• Perfectionism, Obsession with Beauty, and Yearning for Recognition - most people don't know their value so they live a defensive life, they will never be happy with what they have, and no matter what they do, their inner child will never be fully impressed. Some will take physical action(botox, esthetics etc) and some will also try to impress everyone with their friends or partners because he is in a "good elite".
    First aid: You have decided to protect your shadow child by not giving anyone reason to criticize you. This strategy has helped you succeed in life, but you’re in danger of running yourself into the ground. Besides, this strategy will not grant you access to your shadow child. With the help of your inner adult, come to realize that the whole success-and-recognition thing primarily plays out in your mind. You might even be nicer if you loosened up a little. Also remember that your shadow child will always demand a “stronger hit,” so in the long run, you won’t find your peace with this strategy.
  • Keeping the Peace and Overadjustment - the drive to keep the peace and make everyone happy is a very common self-protection strategy. They’re often simultaneously at play. Both strategies protect the shadow child’s extreme fear of rejection.
    First aid: Your shadow child wants to remain as hidden as possible, making it hard for others to tell where they stand with you. Let your shadow child know that it’s welcome to show its face every now and then. It’s allowed to stand by its desires and needs. You won’t lose appeal in doing this—you might even earn points, as you become more emotionally available and transparent to your contemporaries.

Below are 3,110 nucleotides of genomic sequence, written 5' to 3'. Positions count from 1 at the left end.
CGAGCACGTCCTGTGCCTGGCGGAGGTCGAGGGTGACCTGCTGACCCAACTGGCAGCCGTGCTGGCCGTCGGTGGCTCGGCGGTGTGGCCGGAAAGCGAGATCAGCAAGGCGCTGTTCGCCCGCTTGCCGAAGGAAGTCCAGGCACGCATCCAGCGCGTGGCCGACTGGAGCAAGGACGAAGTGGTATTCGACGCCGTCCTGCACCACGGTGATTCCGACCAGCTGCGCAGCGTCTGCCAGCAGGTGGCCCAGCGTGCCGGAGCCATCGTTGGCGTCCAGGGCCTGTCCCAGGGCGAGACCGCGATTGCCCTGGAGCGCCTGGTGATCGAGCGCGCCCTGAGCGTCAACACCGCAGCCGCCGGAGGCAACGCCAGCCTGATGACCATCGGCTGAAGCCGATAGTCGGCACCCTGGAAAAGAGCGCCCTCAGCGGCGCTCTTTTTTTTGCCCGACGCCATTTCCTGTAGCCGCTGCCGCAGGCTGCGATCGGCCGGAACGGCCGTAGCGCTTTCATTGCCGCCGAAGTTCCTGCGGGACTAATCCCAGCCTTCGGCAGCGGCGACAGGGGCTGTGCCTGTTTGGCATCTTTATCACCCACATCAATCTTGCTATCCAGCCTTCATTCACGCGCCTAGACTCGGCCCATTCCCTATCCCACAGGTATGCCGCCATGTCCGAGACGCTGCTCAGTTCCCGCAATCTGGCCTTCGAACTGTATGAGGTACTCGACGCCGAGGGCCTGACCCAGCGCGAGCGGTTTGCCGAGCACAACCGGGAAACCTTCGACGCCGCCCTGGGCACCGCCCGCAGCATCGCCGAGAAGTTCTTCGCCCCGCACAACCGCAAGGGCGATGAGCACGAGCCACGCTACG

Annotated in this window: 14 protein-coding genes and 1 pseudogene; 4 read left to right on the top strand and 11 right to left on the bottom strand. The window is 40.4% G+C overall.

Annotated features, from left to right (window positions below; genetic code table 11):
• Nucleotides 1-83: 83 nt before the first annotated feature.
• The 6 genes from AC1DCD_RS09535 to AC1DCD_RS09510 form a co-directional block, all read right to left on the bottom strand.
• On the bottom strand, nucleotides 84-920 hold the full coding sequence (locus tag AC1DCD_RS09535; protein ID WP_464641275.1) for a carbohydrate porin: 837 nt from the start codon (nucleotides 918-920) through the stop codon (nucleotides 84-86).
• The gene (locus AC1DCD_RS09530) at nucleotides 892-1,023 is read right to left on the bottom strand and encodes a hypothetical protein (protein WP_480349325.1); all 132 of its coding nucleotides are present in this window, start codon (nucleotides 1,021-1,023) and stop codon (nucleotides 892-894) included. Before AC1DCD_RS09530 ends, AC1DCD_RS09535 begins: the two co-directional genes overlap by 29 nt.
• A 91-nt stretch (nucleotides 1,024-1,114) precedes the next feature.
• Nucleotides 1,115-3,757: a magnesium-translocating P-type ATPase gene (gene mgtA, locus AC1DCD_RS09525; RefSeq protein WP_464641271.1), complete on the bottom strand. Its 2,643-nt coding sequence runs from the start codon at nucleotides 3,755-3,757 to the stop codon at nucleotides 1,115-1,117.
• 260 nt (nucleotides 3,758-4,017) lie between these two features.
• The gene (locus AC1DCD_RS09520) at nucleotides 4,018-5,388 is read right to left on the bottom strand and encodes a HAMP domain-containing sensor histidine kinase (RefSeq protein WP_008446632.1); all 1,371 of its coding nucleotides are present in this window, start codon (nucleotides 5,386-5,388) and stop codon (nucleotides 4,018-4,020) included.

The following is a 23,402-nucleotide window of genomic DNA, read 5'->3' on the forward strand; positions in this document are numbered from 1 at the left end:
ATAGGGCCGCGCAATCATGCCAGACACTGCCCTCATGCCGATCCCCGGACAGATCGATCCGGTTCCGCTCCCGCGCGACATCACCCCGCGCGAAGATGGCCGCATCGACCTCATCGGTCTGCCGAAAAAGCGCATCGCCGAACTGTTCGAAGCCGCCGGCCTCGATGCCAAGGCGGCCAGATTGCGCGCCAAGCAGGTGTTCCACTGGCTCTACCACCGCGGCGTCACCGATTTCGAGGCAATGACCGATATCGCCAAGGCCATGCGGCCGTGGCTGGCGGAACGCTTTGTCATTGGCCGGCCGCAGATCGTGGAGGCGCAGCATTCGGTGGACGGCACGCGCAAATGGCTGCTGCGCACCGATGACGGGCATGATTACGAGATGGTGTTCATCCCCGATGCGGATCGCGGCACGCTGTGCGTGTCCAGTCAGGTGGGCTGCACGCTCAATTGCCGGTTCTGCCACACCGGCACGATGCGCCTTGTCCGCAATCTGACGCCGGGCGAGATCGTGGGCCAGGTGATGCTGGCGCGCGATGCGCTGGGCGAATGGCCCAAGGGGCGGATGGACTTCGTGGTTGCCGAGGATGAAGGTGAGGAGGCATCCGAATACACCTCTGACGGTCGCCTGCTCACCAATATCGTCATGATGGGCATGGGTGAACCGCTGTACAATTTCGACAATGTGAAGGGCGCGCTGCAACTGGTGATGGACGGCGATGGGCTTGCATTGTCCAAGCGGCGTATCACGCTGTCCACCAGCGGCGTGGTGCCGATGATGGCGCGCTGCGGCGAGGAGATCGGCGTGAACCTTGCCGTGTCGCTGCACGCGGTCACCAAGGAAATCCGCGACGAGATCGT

• Helper Syndrome - they feel valued and needed when they help others, this is not an issue but it is because when it's done for the wrong reasons. The problem is that helpers tend to attach themselves to people they can’t help. They can get caught in hopeless projects, especially when the “person in need” is their partner.
    First aid: try to stop getting exhausted in projects with no end. Tell your shadow child, that he is good enough even if he doesn't jump to help someone.
  • The Control Freaks and Resistance- people who crave control focus not only on optimizing themselves but will also keep a close eye on their partner and other family members. Control freaks demand to be kept informed of their loved ones’ activities because they trust other people as little as they trust themselves.
    (Low libido is a way to show a passive-aggressive - for both men and women.)
    First aid: Your need for control often stresses you out, as it does those around you. It is especially important for you that your shadow child gain self-confidence. Try to relax and let go, the conflicts that are made from gaining power are not worth it.
  • Aggression and Attack - the problem is that impulsive anger is very hard to tame. If someone wants to rein in their impulsiveness, the interventions must target the rage and its prevention. They are very strong and know how to protect themself. They're a fighter.